By turning
            The whole place
            Upside down.

The many awake
            Can make such a fuss
It finally awakens
            The rest of us.
One man up,
            With dawn in his eyes,
            Surely then

Amazingly, the poem has now been set to music three times that I know of--including as a single by the CCM band Leland. Most recently, a new setting has been written by Craig Brinks and recorded by Samuel Walker: Awaken by Lawrence Tribble.

It's a perfect reminder as America prepares to go to the polls in this pivotal election.

Wednesday, October 24

In This Hour

"If ever there was a crisis in our history, when courage and consistency have been more called for, it is the day on which we have now fallen, when the poison of false and hollow principle is undermining our strength from within, and thousands of our deadliest enemies from without are on the tiptoe of high expectancy for a coming overthrow." Thomas Chalmers (1840)

Saturday, October 13


This Sunday marks the beginning of Kingdomtide, a liturgical season generally observed by Protestants, especially Methodists and Presbyterians thanks to the ongoing influence of Martin Bucer, John Calvin, George Whitefield, and Charles Wesley. 

The season extends from the end of Pentecost until the beginning of Advent. Worship services during Kingdomtide stress the extension and growth of God’s great Kingdom. Inevitably, this means that we look to both the majesty of our King and the high call of service within the Kingdom. 

Thus, we are charged to go forth into this poor, fallen world with the light of the Gospel, shedding abroad charity to the poor, and bringing Good News to all men by graciously evangelizing and discipling all the nations of the earth.

Wednesday, October 10

New Urbanism at Its Best

First, there was the remarkable High Line project in New York City, transforming an abandoned overhead rail line into an elevated park. Now, plans are underway to bring the same kind of transformation to New Orleans with the very ambitious Lafitte Corridor. These projects represent New Urbanism at its best.

Monday, October 1

Jesus “Wife” Papyrus: An Elaborate Hoax

According to a report in both the Guardian and the New American, the much-ballyhooed discovery of a  supposedly ancient fragment of papyrus is in fact a fake, say multiple scholars and experts.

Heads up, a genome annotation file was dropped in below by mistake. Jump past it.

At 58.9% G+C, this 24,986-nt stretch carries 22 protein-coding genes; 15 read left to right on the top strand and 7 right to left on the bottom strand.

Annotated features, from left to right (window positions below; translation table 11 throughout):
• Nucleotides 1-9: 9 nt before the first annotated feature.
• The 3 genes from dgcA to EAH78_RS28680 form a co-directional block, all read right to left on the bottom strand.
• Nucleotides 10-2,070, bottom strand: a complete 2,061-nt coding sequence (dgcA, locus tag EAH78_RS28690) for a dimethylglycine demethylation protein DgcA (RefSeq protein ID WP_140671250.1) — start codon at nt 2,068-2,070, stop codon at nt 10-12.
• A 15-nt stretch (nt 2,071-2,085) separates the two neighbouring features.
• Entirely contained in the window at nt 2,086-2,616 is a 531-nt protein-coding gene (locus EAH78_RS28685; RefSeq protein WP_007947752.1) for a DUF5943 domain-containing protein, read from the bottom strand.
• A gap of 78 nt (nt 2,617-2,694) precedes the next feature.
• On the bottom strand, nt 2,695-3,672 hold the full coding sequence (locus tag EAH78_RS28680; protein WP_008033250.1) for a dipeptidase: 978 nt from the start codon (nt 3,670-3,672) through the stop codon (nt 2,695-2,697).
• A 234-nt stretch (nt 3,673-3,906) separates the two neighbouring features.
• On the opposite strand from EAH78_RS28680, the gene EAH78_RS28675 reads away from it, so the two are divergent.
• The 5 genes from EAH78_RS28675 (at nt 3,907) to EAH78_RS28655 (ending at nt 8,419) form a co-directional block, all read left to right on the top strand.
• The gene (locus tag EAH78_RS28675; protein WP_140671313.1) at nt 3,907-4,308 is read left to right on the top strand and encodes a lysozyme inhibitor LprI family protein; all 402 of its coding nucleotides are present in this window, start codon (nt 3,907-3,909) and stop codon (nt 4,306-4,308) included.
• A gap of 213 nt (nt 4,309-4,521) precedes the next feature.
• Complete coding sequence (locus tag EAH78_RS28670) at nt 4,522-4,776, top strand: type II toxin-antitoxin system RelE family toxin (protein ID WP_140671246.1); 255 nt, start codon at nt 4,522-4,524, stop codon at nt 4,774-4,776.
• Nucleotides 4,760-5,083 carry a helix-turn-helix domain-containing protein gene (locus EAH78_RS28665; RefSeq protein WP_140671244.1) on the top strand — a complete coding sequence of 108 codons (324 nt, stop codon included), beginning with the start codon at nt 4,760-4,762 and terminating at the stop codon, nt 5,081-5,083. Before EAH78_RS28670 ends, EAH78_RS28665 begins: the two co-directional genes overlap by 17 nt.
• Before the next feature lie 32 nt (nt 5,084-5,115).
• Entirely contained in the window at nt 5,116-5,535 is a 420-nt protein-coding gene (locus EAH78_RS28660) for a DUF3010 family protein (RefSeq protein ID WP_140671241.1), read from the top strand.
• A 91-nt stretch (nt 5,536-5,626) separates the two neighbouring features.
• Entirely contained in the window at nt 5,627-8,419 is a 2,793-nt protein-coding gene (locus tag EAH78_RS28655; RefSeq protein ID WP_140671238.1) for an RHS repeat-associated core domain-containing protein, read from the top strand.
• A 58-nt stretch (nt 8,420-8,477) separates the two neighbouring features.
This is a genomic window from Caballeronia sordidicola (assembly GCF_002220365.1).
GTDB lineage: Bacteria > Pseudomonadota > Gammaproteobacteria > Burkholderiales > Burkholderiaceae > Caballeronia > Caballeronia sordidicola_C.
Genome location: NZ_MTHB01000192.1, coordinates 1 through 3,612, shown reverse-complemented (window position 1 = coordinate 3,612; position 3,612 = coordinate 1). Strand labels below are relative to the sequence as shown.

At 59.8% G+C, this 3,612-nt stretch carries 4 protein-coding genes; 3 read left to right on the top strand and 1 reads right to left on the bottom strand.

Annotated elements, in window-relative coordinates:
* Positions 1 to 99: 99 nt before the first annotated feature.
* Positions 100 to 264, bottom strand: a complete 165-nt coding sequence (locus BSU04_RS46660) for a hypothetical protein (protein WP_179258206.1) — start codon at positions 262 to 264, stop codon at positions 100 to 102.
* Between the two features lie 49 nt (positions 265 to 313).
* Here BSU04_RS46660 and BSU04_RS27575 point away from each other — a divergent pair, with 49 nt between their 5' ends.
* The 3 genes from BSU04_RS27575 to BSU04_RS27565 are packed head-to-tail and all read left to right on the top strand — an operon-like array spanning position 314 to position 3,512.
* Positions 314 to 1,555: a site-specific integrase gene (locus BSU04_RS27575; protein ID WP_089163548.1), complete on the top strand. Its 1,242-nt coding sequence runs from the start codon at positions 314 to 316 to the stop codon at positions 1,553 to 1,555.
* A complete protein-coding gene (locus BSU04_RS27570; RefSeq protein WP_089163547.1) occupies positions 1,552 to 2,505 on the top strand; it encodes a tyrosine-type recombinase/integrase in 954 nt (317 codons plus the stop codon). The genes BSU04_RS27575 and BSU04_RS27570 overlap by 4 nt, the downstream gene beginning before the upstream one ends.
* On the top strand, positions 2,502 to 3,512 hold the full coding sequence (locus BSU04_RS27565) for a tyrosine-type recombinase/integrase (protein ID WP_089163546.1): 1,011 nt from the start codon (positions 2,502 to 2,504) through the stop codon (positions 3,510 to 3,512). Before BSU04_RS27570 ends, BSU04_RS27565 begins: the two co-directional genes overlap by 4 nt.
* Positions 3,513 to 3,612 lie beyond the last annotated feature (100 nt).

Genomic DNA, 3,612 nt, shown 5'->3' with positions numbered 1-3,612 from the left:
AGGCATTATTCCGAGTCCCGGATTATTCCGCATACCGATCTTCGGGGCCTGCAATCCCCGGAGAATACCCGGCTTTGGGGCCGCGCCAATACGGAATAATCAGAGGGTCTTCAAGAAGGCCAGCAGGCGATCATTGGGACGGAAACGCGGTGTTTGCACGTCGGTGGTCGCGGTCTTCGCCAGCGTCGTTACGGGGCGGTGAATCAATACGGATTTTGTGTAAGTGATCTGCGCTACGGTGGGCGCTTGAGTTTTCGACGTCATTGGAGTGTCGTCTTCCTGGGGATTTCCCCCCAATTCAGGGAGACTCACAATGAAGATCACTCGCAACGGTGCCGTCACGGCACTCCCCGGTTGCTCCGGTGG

According to the September 18 issue of the UK's Guardian newspaper, Karen King, a professor of early Christianity at Harvard University, said the fragment is from the third or fourth century AD and contains text in which Jesus refers to “my wife,” whom he identifies as Mary. “King helped translate and unveiled the tiny fragment at a conference of Coptic experts in Rome,” said the report. “She said it doesn't prove Jesus was married but speaks to issues of family and marriage that faced Christians.”
But a host of Bible scholars have refuted that notion, saying that the relic is probably little more than an ingenious hoax. Professor Francis Watson of the UK's Durham University, who studied the fragment, said the papyrus is actually nothing more than a a patchwork of texts from a non-canonical Coptic-language Gospel of Thomas, which have been reassembled to suggest that Jesus had a wife.
In another piece, the Guardian reported, “Watson argues that all of the sentence fragments found on the papyrus fragment have been copied, sometimes with small alterations, from printed editions of the Gospel of Thomas.” Watson said that he would be “very surprised if it were not a modern forgery, although it is possible that it was composed in this way in the fourth century.”
Interesting, isn't it? The discovery and translation of the papyrus garnered big headlines all over the mainstream press and on the internet--but, it's debunking has hardly warranted a peep (and even then, only with a nod to unnamed Vatican experts). It's time CNN, NBC, CBS, ABC, et al started "snopsing" themselves.